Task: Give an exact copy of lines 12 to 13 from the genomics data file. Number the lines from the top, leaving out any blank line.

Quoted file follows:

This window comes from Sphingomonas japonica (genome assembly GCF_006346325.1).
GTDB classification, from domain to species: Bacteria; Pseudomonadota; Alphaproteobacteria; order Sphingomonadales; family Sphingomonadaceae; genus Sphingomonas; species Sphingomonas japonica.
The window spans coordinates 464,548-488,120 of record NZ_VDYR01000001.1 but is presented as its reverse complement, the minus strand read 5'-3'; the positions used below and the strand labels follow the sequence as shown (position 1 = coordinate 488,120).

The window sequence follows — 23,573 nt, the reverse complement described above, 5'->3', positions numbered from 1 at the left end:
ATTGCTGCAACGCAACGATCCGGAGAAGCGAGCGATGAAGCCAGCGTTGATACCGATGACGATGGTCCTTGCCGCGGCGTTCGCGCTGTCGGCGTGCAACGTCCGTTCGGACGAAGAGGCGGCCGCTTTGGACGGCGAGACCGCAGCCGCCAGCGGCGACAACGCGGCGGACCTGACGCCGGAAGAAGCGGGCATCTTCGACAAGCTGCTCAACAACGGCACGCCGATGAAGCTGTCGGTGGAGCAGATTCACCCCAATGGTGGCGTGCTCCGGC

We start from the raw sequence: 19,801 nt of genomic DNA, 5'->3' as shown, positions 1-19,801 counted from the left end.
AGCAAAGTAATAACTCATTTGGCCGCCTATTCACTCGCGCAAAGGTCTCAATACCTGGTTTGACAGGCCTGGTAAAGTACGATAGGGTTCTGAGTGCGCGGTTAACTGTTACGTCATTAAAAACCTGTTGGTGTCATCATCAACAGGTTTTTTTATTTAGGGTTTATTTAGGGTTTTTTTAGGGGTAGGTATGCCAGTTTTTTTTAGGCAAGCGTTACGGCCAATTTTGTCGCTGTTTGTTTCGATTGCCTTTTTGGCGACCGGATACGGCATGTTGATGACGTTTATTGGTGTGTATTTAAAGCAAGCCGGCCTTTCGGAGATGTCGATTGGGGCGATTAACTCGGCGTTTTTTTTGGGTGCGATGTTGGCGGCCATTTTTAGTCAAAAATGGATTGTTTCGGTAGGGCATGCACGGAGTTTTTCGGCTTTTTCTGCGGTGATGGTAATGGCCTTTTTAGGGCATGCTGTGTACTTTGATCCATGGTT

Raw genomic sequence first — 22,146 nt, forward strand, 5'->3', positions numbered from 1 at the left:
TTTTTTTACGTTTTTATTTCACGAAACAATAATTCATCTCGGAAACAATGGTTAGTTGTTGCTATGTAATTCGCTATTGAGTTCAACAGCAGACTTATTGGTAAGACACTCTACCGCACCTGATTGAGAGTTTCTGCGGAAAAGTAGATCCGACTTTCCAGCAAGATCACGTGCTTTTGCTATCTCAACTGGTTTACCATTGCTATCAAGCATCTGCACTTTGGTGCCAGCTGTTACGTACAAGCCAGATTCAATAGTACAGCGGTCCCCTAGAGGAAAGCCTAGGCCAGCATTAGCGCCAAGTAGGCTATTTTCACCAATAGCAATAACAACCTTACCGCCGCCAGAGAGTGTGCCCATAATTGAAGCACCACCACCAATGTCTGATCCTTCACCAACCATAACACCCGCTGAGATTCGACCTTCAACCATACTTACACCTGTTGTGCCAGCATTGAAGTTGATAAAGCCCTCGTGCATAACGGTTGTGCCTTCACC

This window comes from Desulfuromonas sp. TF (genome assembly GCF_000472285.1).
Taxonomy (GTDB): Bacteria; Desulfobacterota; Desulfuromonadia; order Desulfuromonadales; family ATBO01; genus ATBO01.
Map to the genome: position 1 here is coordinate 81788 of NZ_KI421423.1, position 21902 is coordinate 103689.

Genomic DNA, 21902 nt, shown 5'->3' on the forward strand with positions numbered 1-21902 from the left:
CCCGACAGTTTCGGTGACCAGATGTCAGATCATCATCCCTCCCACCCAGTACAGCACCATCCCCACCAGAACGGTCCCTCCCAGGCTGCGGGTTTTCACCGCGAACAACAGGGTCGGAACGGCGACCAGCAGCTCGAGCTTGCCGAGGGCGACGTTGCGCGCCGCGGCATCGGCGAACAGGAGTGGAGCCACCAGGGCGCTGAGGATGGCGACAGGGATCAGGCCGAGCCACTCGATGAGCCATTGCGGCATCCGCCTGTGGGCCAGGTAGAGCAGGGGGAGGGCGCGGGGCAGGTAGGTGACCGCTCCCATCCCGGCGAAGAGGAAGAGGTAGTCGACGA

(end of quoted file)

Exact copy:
Map to the genome: position 1 here is coordinate 81788 of NZ_KI421423.1, position 21902 is coordinate 103689.

Genomic DNA, 21902 nt, shown 5'->3' on the forward strand with positions numbered 1-21902 from the left: